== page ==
“A federal judge struck down the heart of the Obama administration’s health reform law Monday, ruling that the individual mandate to buy health insurance is unconstitutional.”-Politico
“A U.S. judge in Virginia Monday declared a key part of President Barack Obama’s landmark healthcare law unconstitutional in the first major setback on an issue that will likely end up at the Supreme Court.”-Reuters via The Insurance Journal
“The Obama administration’s health- care overhaul unconstitutionally requires Americans to maintain a minimum level of health insurance, a federal judge ruled, striking down the linchpin of the plan.”-Bloomberg
The second critical fact defines the impact of the first; just how important is the mandate to the law? The answer is at once disturbing and liberating. The individual mandate is a purely political crutch that only serves to weaken the Affordable Care Act. The clause was encouraged by insurance lobbyists as a hedge against the bill’s passage, but it was really in the bill as an enticement for conservative democrats (and potential GOP moderates). All of the restrictions in the bill, the argument went, were bad for business. If all Americans were forced into the market, the costs of the restrictions could be spread among the new customers, and all would live happily ever after.
The individual mandate is another one of those clauses that business operators laugh about when they read it in the political pages. The point of all of the restrictions in the Act (besides expanding access to care), was to force the insurance industry into a different marketing model. The insurance business is nothing more than legal gambling; think of it as Vegas without the fancy magic and good food. You are betting that you will take in more in premiums than you will pay out. Over the years, the health insurance industry had become very good about paying out less and less of what it took in via premiums; going from payout rates in the mid 90% range in the 80′s to rates in the low 80% range now. The market was operating in the premium segment (think Ferrari), and our nation’s economy needed it to operate more like Hyundai.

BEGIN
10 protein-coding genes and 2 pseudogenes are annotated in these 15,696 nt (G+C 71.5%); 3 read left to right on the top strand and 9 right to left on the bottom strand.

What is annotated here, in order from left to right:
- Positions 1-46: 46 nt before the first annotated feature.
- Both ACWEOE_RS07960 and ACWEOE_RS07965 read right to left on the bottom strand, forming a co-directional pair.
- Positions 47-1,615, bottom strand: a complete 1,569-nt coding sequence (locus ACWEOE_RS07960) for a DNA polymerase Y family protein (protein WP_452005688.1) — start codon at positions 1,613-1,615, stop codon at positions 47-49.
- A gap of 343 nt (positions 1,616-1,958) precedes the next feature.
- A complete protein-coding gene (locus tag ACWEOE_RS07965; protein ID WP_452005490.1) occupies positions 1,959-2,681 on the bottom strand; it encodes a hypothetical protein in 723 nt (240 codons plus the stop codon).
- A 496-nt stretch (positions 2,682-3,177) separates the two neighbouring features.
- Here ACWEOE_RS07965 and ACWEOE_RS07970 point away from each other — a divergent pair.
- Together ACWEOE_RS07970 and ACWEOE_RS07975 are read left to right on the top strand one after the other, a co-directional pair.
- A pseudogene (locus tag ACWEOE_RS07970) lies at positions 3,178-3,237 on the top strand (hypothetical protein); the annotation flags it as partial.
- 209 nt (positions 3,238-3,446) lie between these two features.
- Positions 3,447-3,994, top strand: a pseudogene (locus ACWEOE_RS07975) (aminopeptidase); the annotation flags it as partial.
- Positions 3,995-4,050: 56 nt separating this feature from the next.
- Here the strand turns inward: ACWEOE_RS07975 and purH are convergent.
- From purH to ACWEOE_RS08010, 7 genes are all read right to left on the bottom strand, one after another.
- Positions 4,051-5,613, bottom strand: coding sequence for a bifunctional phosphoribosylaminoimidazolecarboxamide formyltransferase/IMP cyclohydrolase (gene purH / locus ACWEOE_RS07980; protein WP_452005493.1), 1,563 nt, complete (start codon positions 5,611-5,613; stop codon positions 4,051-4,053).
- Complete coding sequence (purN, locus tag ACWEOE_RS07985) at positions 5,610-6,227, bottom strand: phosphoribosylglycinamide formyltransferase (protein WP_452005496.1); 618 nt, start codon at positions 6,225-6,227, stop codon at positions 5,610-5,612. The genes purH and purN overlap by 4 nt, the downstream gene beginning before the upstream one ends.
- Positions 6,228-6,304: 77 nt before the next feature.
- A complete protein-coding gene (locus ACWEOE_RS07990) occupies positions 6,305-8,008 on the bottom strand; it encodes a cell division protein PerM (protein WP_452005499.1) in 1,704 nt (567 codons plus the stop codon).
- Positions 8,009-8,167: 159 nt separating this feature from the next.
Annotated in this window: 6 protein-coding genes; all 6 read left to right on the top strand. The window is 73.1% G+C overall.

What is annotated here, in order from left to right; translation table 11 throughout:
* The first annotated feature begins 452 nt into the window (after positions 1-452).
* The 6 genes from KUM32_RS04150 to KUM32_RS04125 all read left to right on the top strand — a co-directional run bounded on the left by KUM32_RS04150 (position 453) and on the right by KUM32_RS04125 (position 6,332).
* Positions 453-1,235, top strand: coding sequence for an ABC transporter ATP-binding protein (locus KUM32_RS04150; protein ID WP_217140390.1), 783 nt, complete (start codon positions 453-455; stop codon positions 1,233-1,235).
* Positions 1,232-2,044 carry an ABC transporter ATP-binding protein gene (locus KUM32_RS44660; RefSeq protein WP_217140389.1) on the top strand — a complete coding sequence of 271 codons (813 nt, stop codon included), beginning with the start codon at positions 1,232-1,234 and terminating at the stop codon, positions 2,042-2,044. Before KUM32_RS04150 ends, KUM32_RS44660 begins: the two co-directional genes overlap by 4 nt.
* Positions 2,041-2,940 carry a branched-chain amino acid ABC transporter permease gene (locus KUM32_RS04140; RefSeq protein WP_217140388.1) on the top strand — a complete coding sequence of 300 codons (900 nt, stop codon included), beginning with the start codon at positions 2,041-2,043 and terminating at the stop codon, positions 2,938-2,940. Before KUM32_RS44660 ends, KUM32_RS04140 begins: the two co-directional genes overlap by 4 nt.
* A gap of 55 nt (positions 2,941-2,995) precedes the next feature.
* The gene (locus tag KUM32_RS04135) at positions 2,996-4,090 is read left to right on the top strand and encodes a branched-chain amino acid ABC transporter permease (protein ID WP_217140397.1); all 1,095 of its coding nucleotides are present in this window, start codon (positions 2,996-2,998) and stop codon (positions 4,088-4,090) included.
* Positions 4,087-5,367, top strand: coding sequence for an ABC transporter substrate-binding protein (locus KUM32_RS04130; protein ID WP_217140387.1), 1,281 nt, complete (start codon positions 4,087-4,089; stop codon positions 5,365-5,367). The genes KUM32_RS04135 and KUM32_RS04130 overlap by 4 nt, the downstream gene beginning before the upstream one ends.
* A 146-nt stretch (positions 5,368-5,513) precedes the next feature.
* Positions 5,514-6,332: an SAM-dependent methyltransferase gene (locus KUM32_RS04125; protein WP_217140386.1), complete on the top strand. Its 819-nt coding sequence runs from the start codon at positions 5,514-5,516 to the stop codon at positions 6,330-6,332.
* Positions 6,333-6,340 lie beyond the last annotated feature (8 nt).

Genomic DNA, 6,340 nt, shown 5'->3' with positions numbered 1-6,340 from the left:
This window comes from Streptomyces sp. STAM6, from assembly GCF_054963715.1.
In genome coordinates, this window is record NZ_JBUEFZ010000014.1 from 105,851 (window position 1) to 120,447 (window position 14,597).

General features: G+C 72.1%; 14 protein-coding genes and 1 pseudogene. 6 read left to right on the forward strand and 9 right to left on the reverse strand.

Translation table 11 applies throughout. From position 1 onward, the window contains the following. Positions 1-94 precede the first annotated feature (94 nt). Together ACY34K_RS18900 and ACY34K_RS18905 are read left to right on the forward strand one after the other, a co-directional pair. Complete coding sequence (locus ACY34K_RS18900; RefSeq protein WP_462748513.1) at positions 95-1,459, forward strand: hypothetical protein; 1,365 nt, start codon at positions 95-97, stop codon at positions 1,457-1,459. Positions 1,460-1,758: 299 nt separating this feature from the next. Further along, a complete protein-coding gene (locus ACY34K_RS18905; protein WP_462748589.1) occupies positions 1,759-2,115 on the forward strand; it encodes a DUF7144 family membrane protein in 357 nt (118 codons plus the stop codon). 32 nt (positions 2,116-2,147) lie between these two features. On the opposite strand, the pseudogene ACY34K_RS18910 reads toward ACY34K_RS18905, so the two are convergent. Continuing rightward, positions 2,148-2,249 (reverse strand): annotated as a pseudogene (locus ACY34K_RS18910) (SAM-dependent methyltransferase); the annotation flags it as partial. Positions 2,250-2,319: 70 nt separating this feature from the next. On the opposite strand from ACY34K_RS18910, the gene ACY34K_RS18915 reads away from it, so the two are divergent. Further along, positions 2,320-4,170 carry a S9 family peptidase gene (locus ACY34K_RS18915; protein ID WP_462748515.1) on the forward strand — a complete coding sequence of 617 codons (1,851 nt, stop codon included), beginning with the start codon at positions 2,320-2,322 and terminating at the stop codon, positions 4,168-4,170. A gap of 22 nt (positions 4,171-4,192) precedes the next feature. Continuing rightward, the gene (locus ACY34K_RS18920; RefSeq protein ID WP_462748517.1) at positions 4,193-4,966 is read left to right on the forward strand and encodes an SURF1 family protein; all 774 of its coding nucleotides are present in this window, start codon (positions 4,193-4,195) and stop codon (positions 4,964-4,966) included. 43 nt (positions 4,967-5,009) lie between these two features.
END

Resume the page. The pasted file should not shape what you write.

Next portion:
Bans on preexisting conditions, minimum reimbursement floors, and bans on rescission all serve to lower the base margin that these firms would realize from operations. But industries and individual businesses don’t stay static; business adapts in order to realize the same or better profits in the future. In the case of the insurance industry, the only way for them to earn the same or greater returns, would be to dramatically expand their customer base. How does an industry expand its customer base? It competes aggressively for new customers on the basis of cost and service. You are free to make up your own mind, but I like an insurance industry motivated to get and keep my business through cost and service competition. The individual mandate is a free ride for insurance companies, and its death should trouble no one.
The final point not being discussed in all of those shows and articles relates directly to those costs we were hoping the industry would try and lower. The words debt, deficit, and bankruptcy have dominated our news cycles for three years now, but precious few reports ever capture the central reason for all of the pain. The single greatest threat to financial solvency, in both state and federal governments, and within private business, are medical costs. The Affordable Care Act has a chance to blunt those costs over the long term, and a better chance to do the same without an individual mandate. With all of the hatred and hoopla generated by this insurance industry treat, it seems that there is a bipartisan opportunity to go in and cut it out of the law. It is only important to the law if you believe folks like Max Baucus, Joe Lieberman, and Ben Nelson. I for one, do not.
The Rational Middle is listening…